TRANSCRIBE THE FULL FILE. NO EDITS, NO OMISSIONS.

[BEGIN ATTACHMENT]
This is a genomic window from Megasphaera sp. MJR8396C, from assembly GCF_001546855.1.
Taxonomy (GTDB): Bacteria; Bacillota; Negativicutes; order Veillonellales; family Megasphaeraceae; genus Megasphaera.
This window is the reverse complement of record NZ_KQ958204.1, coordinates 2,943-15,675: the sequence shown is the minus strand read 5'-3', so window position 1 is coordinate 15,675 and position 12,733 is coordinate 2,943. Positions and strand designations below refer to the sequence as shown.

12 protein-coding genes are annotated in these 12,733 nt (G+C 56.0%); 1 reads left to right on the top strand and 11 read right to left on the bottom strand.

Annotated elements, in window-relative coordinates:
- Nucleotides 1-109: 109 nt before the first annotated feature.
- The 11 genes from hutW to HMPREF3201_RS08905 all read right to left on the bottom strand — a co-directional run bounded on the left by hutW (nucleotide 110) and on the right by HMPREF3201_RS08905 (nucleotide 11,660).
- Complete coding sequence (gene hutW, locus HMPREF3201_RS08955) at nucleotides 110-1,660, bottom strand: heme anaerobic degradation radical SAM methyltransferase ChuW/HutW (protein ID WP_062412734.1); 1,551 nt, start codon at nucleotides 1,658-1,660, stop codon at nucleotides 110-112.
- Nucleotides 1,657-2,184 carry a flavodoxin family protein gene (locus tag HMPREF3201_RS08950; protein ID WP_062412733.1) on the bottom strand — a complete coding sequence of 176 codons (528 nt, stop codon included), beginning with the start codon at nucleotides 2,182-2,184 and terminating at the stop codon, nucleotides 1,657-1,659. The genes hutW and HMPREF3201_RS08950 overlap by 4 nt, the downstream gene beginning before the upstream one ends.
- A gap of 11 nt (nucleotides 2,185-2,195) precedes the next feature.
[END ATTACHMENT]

This is a genomic window from Megasphaera sp. MJR8396C, from assembly GCF_001546855.1.
Taxonomy (GTDB): Bacteria; Bacillota; Negativicutes; order Veillonellales; family Megasphaeraceae; genus Megasphaera.
This window is the reverse complement of record NZ_KQ958204.1, coordinates 2,943-15,675: the sequence shown is the minus strand read 5'-3', so window position 1 is coordinate 15,675 and position 12,733 is coordinate 2,943. Positions and strand designations below refer to the sequence as shown.

12 protein-coding genes are annotated in these 12,733 nt (G+C 56.0%); 1 reads left to right on the top strand and 11 read right to left on the bottom strand.

Annotated elements, in window-relative coordinates:
- Nucleotides 1-109: 109 nt before the first annotated feature.
- The 11 genes from hutW to HMPREF3201_RS08905 all read right to left on the bottom strand — a co-directional run bounded on the left by hutW (nucleotide 110) and on the right by HMPREF3201_RS08905 (nucleotide 11,660).
- Complete coding sequence (gene hutW, locus HMPREF3201_RS08955) at nucleotides 110-1,660, bottom strand: heme anaerobic degradation radical SAM methyltransferase ChuW/HutW (protein ID WP_062412734.1); 1,551 nt, start codon at nucleotides 1,658-1,660, stop codon at nucleotides 110-112.
- Nucleotides 1,657-2,184 carry a flavodoxin family protein gene (locus tag HMPREF3201_RS08950; protein ID WP_062412733.1) on the bottom strand — a complete coding sequence of 176 codons (528 nt, stop codon included), beginning with the start codon at nucleotides 2,182-2,184 and terminating at the stop codon, nucleotides 1,657-1,659. The genes hutW and HMPREF3201_RS08950 overlap by 4 nt, the downstream gene beginning before the upstream one ends.
- A gap of 11 nt (nucleotides 2,185-2,195) precedes the next feature.